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Comparison of Generic Structure and Citation Practice of Dissertation Introductions Between Mechanical Engineering and Management of Technology

Abstracts


This study investigated the textual organization and citation use of 24 doctoral dissertations from Mechanical Engineering (ME) and Management of Technology (MT) by students in Taiwan. Units of 'move' and 'step' were adopted to identify the textual organization prevalent in their introduction sections. Citation functions and styles were also compared. The analysis reveals similarities and differences of their textual organization as well as attribution behaviors, and highlights the unique characteristics and perspectives of each discipline. For genre structures, there were fewer differences at the move level than those at respective steps. For instance, ME writers used more texts for steps of topic generalization and literature review but MT students only showed so with much fewer citations as shown in its overall lower citation density. MT students spent more space on building topic centrality when their students used persuasive communicative resources to argue why their own projects were needed to fill existing research gaps. Concerning citation formal, Mechanical Engineering writers tended to convey a neutral attitude towards their findings by removing the agent, but students of Management of Technology adopted an author-active stance toward their work by more seemingly appended non-integral forms. Concerning why they used citations, writers of both areas mainly cited references to give credit to other scholars and support their own decisions for the research projects, Pedagogical implications are drawn from the conclusion and discussed with suggested future research.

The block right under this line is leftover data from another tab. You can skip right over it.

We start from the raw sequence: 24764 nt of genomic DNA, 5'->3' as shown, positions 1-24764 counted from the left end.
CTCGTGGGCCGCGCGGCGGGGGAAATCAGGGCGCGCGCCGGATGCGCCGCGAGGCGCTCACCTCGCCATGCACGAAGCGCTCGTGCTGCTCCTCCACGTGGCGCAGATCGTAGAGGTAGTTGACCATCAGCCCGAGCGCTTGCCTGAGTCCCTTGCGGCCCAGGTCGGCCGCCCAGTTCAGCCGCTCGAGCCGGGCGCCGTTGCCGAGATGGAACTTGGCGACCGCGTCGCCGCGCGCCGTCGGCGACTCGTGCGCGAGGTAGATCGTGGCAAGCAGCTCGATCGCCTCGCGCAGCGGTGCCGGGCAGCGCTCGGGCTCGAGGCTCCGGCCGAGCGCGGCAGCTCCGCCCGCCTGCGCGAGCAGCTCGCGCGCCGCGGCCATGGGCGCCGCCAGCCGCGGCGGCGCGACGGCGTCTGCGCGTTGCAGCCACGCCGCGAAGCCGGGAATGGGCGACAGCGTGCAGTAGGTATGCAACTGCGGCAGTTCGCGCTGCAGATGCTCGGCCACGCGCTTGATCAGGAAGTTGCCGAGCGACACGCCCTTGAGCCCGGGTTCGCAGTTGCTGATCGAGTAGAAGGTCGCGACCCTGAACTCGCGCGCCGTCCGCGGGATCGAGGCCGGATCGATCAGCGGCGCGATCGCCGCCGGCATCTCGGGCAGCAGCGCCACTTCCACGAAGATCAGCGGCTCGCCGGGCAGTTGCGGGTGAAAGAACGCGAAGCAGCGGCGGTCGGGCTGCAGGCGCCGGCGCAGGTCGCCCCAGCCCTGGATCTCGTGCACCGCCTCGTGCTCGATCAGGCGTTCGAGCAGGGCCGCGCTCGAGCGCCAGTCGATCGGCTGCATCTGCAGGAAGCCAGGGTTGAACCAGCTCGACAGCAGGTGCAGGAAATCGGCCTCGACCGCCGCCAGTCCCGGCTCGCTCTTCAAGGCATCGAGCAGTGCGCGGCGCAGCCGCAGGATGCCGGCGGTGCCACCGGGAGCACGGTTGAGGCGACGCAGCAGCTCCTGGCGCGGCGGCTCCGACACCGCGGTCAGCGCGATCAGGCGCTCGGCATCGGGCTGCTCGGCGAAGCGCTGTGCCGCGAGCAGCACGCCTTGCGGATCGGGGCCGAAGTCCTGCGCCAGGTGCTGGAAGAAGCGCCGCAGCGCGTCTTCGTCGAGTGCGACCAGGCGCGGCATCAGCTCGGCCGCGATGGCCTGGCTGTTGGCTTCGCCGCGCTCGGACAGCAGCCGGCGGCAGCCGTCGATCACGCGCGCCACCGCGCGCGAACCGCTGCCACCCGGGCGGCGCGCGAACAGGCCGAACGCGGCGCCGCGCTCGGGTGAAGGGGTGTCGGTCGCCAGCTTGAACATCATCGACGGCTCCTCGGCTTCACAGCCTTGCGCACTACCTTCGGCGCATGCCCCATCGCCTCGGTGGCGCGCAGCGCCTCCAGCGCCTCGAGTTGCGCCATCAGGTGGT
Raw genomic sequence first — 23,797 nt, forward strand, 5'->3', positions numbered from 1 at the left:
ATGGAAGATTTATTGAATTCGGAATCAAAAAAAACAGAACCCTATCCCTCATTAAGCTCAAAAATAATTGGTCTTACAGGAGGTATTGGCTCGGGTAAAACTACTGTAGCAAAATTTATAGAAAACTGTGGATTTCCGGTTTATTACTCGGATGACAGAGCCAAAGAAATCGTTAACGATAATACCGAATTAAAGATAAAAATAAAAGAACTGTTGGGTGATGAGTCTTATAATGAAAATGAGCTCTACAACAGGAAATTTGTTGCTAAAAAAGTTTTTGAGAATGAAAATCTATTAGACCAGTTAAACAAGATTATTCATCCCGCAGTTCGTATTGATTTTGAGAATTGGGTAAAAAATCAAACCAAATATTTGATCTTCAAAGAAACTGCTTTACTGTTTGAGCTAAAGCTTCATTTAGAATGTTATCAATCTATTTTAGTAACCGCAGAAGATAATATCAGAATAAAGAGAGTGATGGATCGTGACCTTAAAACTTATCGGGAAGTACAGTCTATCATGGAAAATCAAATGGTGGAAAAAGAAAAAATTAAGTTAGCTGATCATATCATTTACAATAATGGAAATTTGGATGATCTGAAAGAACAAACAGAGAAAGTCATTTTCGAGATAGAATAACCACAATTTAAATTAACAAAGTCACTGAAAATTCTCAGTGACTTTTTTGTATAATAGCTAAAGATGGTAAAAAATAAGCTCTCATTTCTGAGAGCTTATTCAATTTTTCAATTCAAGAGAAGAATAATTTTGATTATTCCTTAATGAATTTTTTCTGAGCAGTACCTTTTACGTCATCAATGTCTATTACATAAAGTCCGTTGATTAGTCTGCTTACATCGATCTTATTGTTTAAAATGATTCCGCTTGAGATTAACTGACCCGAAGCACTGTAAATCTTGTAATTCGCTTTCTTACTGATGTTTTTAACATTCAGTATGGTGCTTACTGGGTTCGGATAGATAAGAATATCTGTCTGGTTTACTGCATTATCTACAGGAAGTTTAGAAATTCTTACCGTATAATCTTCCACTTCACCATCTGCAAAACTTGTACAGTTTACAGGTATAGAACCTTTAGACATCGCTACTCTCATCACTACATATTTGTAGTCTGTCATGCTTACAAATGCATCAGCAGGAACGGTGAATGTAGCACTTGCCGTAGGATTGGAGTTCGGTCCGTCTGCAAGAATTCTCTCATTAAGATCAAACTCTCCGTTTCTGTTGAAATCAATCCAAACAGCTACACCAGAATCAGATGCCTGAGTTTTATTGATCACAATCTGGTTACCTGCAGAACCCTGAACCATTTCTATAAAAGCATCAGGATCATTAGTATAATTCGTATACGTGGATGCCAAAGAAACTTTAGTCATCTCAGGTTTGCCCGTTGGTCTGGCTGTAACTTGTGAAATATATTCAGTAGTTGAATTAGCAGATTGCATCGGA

References


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Liou, H. C., & Chen, W. F. (2016). Structure and citation practice of introductions among non-native expert and novice writers in Mechanical Engineering. Taiwan International ESP Journal, 8(1), 1-21. doi: 10.6706/TIESPJ.2016.8.1.1
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